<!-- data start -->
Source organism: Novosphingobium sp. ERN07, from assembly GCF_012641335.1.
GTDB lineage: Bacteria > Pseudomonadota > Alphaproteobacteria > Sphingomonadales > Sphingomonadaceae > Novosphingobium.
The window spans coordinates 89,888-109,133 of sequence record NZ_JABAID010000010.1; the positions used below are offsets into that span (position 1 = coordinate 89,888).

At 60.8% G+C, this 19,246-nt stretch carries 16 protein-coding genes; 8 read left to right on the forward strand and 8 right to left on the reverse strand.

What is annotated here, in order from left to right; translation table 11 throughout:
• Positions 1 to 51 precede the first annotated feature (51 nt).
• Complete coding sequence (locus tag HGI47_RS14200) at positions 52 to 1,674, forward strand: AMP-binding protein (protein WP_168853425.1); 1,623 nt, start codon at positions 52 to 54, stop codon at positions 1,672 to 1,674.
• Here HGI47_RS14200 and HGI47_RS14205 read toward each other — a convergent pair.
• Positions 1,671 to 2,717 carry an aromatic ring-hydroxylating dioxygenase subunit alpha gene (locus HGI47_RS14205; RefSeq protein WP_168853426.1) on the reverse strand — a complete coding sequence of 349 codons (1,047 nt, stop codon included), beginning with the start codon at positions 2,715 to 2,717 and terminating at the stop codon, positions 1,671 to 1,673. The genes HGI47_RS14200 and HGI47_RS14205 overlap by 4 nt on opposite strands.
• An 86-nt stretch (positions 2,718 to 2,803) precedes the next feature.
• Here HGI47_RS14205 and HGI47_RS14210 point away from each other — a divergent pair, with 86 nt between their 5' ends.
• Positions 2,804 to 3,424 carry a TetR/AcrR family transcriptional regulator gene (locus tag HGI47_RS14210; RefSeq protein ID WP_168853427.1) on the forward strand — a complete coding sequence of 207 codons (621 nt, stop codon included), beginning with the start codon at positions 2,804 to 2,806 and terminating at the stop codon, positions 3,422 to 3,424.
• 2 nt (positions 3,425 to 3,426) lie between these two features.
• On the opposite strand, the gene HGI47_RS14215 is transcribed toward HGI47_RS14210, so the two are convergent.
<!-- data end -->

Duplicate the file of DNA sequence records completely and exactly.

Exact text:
Source organism: Novosphingobium sp. ERN07, from assembly GCF_012641335.1.
GTDB lineage: Bacteria > Pseudomonadota > Alphaproteobacteria > Sphingomonadales > Sphingomonadaceae > Novosphingobium.
The window spans coordinates 89,888-109,133 of sequence record NZ_JABAID010000010.1; the positions used below are offsets into that span (position 1 = coordinate 89,888).

At 60.8% G+C, this 19,246-nt stretch carries 16 protein-coding genes; 8 read left to right on the forward strand and 8 right to left on the reverse strand.

What is annotated here, in order from left to right; translation table 11 throughout:
• Positions 1 to 51 precede the first annotated feature (51 nt).
• Complete coding sequence (locus tag HGI47_RS14200) at positions 52 to 1,674, forward strand: AMP-binding protein (protein WP_168853425.1); 1,623 nt, start codon at positions 52 to 54, stop codon at positions 1,672 to 1,674.
• Here HGI47_RS14200 and HGI47_RS14205 read toward each other — a convergent pair.
• Positions 1,671 to 2,717 carry an aromatic ring-hydroxylating dioxygenase subunit alpha gene (locus HGI47_RS14205; RefSeq protein WP_168853426.1) on the reverse strand — a complete coding sequence of 349 codons (1,047 nt, stop codon included), beginning with the start codon at positions 2,715 to 2,717 and terminating at the stop codon, positions 1,671 to 1,673. The genes HGI47_RS14200 and HGI47_RS14205 overlap by 4 nt on opposite strands.
• An 86-nt stretch (positions 2,718 to 2,803) precedes the next feature.
• Here HGI47_RS14205 and HGI47_RS14210 point away from each other — a divergent pair, with 86 nt between their 5' ends.
• Positions 2,804 to 3,424 carry a TetR/AcrR family transcriptional regulator gene (locus tag HGI47_RS14210; RefSeq protein ID WP_168853427.1) on the forward strand — a complete coding sequence of 207 codons (621 nt, stop codon included), beginning with the start codon at positions 2,804 to 2,806 and terminating at the stop codon, positions 3,422 to 3,424.
• 2 nt (positions 3,425 to 3,426) lie between these two features.
• On the opposite strand, the gene HGI47_RS14215 is transcribed toward HGI47_RS14210, so the two are convergent.